Our modern methods of food manufacturing emphasize a few things that translates in how they do things. Your typical manufacturer is interested primary in profits. To insure profitability, they focus on getting the product out as quickly as possible. They are also interested in shelf life of the product once it gets to market. There are other factors of course, but these are the main two that affect the digestibility of your bread.

Bread in times past, was not made with quick rising yeast. (Red Star, SAF, or Fleishmanm's). Bread and grains in times past where not laden with preservatives and chemicals to lengthen the shelf life or enhance the texture, color or whatever else they do to increase sales. Modern convenience dictates that we don't make "daily bread", but we buy our bread once a week and expect it to stay fresh and last at least a week.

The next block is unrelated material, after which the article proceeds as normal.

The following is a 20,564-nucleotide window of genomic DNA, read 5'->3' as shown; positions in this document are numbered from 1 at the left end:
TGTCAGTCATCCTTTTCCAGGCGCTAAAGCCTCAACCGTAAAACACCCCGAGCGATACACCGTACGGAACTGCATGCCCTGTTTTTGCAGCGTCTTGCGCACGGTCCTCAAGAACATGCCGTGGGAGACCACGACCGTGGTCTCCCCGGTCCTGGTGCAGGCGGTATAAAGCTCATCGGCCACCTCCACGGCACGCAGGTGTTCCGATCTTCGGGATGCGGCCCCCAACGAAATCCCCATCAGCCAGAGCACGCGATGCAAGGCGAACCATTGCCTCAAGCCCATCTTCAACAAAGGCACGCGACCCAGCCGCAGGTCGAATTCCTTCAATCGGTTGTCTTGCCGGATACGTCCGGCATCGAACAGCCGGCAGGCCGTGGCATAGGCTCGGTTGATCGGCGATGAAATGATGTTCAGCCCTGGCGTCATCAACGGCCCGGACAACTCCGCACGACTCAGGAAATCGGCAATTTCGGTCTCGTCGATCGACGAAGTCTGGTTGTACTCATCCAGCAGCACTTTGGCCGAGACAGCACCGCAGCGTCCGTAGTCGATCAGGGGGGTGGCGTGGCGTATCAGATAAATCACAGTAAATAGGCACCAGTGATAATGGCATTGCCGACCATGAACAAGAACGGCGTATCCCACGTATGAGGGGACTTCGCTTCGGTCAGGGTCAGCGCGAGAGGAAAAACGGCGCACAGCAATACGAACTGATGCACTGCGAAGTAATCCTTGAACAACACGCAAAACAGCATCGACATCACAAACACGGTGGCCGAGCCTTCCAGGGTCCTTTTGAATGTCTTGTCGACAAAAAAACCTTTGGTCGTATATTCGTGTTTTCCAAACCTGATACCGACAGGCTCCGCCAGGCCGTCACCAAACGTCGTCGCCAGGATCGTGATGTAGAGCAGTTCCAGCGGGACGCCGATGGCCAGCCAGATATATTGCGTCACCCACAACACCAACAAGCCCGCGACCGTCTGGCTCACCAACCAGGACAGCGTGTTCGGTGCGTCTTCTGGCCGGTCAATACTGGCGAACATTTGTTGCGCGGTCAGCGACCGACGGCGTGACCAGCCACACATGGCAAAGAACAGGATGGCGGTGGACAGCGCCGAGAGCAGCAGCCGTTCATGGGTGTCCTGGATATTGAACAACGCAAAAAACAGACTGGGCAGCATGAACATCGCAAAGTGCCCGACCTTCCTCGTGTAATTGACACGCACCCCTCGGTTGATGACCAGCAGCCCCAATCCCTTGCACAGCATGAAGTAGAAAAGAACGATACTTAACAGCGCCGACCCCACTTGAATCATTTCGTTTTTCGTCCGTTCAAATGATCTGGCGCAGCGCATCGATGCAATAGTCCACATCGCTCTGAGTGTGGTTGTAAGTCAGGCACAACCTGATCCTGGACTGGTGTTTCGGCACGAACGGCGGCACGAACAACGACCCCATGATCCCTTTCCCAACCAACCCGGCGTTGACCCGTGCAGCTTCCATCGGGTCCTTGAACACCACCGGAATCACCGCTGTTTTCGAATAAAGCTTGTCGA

Grains, as well as legumes and many other foods, contain what is known as anti-nutrients. The purpose of these anti-nutrients (such as phytates, enzyme inhibitors, saponins) are genetically built into many plants to insure their survival. If, for example, someone or some thing begins to eat too much of a bean or grain, after a while the body says hey that's enough of that food - move on to something else. With these anti-nutrients, the tasty grain or bean would be entirely consumed and its survival would be in jeopardy.

Ancient man, however, was pretty cleaver. Through trial and error (and without refrigeration), discovered how to preserve his food, make it more digestible as well as more nutritious.

If we ask the question, "What are we doing to the grains we eat today that people back in the day did differently?" We know as historical fact that people have been eating bread and grains for thousands of years without it causing problems. In Christianity, we pray from our daily bread and Christ refers to himself as the Bread of Life - each example with very positive connotations.